Pareu | Kōkō a Makali'i - gray

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100% Organic cotton | Organic dye | Designed in Hawaiʻi | Made in the USA | Dimensions: 70" long x 44" wide

Kōkō a Makaliʻi
He aliʻi wahine ʻo Haʻinakolo no Waipiʻo mai; ʻo ka uʻi pua kāmakahala nō ia o ka wailele ʻo Hiʻilawe. E like me ka makemake o kona makuahine, o Hina, hoʻāo ʻo Haʻinakolo me Keāniniʻulaokalani, ke keiki a Hiʻilei (ko Hina kaikaina). He aliʻi kiʻekiʻe ʻo Keānini no Kuaihelani mai. Iā lāua ʻo Haʻinakolo naʻe i hōʻea aku ai i laila, hoʻokolohe ʻia maila nō e ka makua hānai o Keānini, e Makaliʻinuikūakawaiea, “ke kupua o Kūkulu o Kahiki” a ʻo ke aliʻi kapu hoʻi o Keaoʻōlino. ʻO ia nei ka mea “nāna ke pā ipu i kapa ʻia ka huhui o Makaliʻi, i paʻa i nā kaula ʻaha i like ko lākou mau waihoʻoluʻu me ko ka lihilihi o ke ānuenue...A ʻo nā hōkū i kapa ʻia nā huhui (huihui), ʻo ia nō nā ʻā ipu a ua ʻo Makaliʻi.” ʻO Hāpaimemeue ke kaikamahine ponoʻī a Makaliʻi lāua ʻo Maʻū, a hoʻohihi ʻo ia iā Keānini. A no laila, ʻo ka hana aloha kā Makaliʻi mā. I kekahi pō, iā Keānini e noho ana ma ka hale me kāna wahine a me kā lāua lei aloha, “...ua iho maila nā kōkō a Makaliʻi, ʻo ia ke ala muku, a ʻo ke ānuenue hoʻi a kākou e ʻike nei, a hului akula iā Keāniniʻulaokalani.” Lilo ʻo ia iā Hāpaimemeue a noho pū lāua ma ke “aupuni ānuenue.” Naʻauʻauā kahi Haʻinakolo a ʻo kona hele akula nō ia i ka nahele e ʻaʻe ai i ka ʻai kapu me ka hoʻohuhū aku i nā akua nui. ʻUpu aʻe ko Haʻinakolo manaʻo e hoʻi i Waipiʻo a lele ʻo ia i luna o ka waʻa me kāna keiki, me Leimakani. Mai laila aku ʻo ia e alo ai i nā ʻīnea like ʻole ma ka hoʻi ʻana mai i Hawaiʻi a ma ke kaʻi ʻana nō hoʻi i ke ala o ka nohona...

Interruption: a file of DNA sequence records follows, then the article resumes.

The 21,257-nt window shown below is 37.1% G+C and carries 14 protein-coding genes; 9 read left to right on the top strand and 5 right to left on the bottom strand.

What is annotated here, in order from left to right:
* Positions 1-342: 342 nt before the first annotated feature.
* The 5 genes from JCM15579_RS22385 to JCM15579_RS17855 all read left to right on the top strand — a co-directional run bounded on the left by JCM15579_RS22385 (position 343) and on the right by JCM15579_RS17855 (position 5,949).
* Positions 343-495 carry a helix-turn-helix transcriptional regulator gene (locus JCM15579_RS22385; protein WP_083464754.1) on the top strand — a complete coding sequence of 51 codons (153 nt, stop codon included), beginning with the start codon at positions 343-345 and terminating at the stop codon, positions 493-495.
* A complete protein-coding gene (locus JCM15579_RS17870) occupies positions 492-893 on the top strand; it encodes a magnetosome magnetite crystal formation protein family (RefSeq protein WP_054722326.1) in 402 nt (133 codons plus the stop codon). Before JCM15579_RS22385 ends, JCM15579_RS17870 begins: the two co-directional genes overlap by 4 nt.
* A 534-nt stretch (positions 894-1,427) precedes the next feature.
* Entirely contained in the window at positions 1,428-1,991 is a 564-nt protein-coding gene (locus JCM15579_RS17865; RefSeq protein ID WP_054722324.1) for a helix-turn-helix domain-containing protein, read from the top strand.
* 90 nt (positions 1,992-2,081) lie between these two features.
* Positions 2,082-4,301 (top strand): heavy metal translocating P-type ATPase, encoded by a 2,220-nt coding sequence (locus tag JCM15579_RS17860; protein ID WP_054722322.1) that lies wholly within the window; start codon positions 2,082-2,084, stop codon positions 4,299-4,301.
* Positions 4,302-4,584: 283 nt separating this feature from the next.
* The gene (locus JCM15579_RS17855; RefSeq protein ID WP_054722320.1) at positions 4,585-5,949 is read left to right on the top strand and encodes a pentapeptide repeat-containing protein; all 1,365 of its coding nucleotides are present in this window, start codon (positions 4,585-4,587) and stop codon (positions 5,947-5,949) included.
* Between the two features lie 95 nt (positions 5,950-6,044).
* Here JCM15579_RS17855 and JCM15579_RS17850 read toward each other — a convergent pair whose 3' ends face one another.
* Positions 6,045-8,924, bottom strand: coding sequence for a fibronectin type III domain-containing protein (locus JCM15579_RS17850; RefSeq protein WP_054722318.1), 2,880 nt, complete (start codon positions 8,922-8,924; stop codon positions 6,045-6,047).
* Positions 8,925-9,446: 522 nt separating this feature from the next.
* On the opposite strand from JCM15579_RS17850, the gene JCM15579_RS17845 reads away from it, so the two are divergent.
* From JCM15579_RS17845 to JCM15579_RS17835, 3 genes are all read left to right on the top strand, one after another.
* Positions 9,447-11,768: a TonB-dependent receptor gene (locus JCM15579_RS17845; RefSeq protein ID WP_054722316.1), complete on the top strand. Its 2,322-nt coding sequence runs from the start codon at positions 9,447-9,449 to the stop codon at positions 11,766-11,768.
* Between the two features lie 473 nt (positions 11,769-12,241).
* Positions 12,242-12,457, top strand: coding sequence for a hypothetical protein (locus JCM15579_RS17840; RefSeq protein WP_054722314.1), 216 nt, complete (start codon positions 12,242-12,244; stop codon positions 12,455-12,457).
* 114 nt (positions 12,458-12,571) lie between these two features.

Makaliʻi, the constellation of chiefly star ancestors above (“nā kūpuna Hōkū Aliʻi o luna”), is celebrated in many stories and songs. In the moʻolelo of Haʻinakolo, Makaliʻinuikūakawaiea is the chief of Keaoʻōlino, an ancestral realm above that sits amongst luminous clouds obscured by red mist. He’s also the keeper of a great calabash (pā ipu) that’s suspended in the kōkō a Makaliʻi, a carrying net made of sennit cords the colors of the rainbow and lit up by his stars. If we imagined opening this net up against the night sky, we could envision a grid upon which constellations could be plotted, much like how celestial knowledge is said to be studied using a net cast over a bowl of water in which the stars are reflected. Hawaiian life on earth reflects the heavens, so kōkō are used to suspend calabashes and gourds full of food and other precious items. Haʻinakolo’s kāne, Keāniniʻulaokalani, is a chief from Kuaihelani who is also the hānai son of Makaliʻinuikūakawaiea and his wife Maʻū. They use hana aloha (love magic) to make Keānini fall in love with their own daughter, Hāpaimemeue. One night while at home with his wife and son, Keānini is taken up in the kōkō a Makaliʻi, which is another name for a rainbow. The stolen chief is suspended in an “aupuni ānuenue” (rainbow realm), held in the tight embrace of Hāpaimemeue. Angry and devastated, Haʻinakolo goes into the forest where she breaks the ʻaikapu and angers Kāne, Kū, and Lono. From there, she must navigate the ups and downs of heartbreak as well as the treacherous stretch of ocean that lies between Kuaihelani and Hawaiʻi so she can return home to Waipiʻo.

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